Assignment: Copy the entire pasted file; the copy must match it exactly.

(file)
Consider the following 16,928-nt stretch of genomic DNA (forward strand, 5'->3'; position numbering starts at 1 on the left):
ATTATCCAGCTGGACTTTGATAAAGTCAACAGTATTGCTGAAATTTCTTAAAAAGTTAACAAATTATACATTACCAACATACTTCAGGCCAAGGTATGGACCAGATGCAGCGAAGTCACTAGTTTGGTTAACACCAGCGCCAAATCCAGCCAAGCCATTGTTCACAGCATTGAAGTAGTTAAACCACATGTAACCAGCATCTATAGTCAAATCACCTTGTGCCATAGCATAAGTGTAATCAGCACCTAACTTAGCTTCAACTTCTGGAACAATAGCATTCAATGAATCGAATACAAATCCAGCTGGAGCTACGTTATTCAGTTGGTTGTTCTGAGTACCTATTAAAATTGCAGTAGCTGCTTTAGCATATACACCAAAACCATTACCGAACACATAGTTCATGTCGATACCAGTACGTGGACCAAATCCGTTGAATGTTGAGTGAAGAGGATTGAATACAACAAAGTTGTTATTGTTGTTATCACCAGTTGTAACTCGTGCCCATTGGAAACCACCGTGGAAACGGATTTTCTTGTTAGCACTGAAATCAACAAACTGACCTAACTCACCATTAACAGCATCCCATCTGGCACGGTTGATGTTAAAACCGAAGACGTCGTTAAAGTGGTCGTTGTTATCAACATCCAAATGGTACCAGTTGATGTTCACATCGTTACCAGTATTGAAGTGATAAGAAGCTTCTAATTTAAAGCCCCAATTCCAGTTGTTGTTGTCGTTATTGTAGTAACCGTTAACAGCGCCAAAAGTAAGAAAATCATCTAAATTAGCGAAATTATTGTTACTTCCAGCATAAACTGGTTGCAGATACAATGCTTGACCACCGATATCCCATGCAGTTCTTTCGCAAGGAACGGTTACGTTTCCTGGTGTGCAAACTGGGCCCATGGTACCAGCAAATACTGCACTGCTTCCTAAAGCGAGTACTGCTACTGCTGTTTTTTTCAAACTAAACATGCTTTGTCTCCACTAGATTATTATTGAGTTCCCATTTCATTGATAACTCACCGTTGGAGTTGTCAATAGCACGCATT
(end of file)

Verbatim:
Consider the following 16,928-nt stretch of genomic DNA (forward strand, 5'->3'; position numbering starts at 1 on the left):
ATTATCCAGCTGGACTTTGATAAAGTCAACAGTATTGCTGAAATTTCTTAAAAAGTTAACAAATTATACATTACCAACATACTTCAGGCCAAGGTATGGACCAGATGCAGCGAAGTCACTAGTTTGGTTAACACCAGCGCCAAATCCAGCCAAGCCATTGTTCACAGCATTGAAGTAGTTAAACCACATGTAACCAGCATCTATAGTCAAATCACCTTGTGCCATAGCATAAGTGTAATCAGCACCTAACTTAGCTTCAACTTCTGGAACAATAGCATTCAATGAATCGAATACAAATCCAGCTGGAGCTACGTTATTCAGTTGGTTGTTCTGAGTACCTATTAAAATTGCAGTAGCTGCTTTAGCATATACACCAAAACCATTACCGAACACATAGTTCATGTCGATACCAGTACGTGGACCAAATCCGTTGAATGTTGAGTGAAGAGGATTGAATACAACAAAGTTGTTATTGTTGTTATCACCAGTTGTAACTCGTGCCCATTGGAAACCACCGTGGAAACGGATTTTCTTGTTAGCACTGAAATCAACAAACTGACCTAACTCACCATTAACAGCATCCCATCTGGCACGGTTGATGTTAAAACCGAAGACGTCGTTAAAGTGGTCGTTGTTATCAACATCCAAATGGTACCAGTTGATGTTCACATCGTTACCAGTATTGAAGTGATAAGAAGCTTCTAATTTAAAGCCCCAATTCCAGTTGTTGTTGTCGTTATTGTAGTAACCGTTAACAGCGCCAAAAGTAAGAAAATCATCTAAATTAGCGAAATTATTGTTACTTCCAGCATAAACTGGTTGCAGATACAATGCTTGACCACCGATATCCCATGCAGTTCTTTCGCAAGGAACGGTTACGTTTCCTGGTGTGCAAACTGGGCCCATGGTACCAGCAAATACTGCACTGCTTCCTAAAGCGAGTACTGCTACTGCTGTTTTTTTCAAACTAAACATGCTTTGTCTCCACTAGATTATTATTGAGTTCCCATTTCATTGATAACTCACCGTTGGAGTTGTCAATAGCACGCATT